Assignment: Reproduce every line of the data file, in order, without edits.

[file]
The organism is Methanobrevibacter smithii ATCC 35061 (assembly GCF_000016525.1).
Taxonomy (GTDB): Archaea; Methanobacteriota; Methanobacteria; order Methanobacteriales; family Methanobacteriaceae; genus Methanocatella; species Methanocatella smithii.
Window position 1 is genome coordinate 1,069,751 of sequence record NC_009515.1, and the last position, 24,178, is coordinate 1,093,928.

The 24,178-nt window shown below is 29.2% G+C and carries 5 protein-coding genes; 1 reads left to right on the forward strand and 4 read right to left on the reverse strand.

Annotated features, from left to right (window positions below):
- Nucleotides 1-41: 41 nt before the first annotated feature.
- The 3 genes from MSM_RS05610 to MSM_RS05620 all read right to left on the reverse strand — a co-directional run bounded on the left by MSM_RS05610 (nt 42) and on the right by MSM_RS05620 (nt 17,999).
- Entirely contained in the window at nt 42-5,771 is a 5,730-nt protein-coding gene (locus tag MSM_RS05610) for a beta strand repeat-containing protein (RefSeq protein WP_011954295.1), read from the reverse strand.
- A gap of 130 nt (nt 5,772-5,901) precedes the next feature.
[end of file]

The organism is Methanobrevibacter smithii ATCC 35061 (assembly GCF_000016525.1).
Taxonomy (GTDB): Archaea; Methanobacteriota; Methanobacteria; order Methanobacteriales; family Methanobacteriaceae; genus Methanocatella; species Methanocatella smithii.
Window position 1 is genome coordinate 1,069,751 of sequence record NC_009515.1, and the last position, 24,178, is coordinate 1,093,928.

The 24,178-nt window shown below is 29.2% G+C and carries 5 protein-coding genes; 1 reads left to right on the forward strand and 4 read right to left on the reverse strand.

Annotated features, from left to right (window positions below):
- Nucleotides 1-41: 41 nt before the first annotated feature.
- The 3 genes from MSM_RS05610 to MSM_RS05620 all read right to left on the reverse strand — a co-directional run bounded on the left by MSM_RS05610 (nt 42) and on the right by MSM_RS05620 (nt 17,999).
- Entirely contained in the window at nt 42-5,771 is a 5,730-nt protein-coding gene (locus tag MSM_RS05610) for a beta strand repeat-containing protein (RefSeq protein WP_011954295.1), read from the reverse strand.
- A gap of 130 nt (nt 5,772-5,901) precedes the next feature.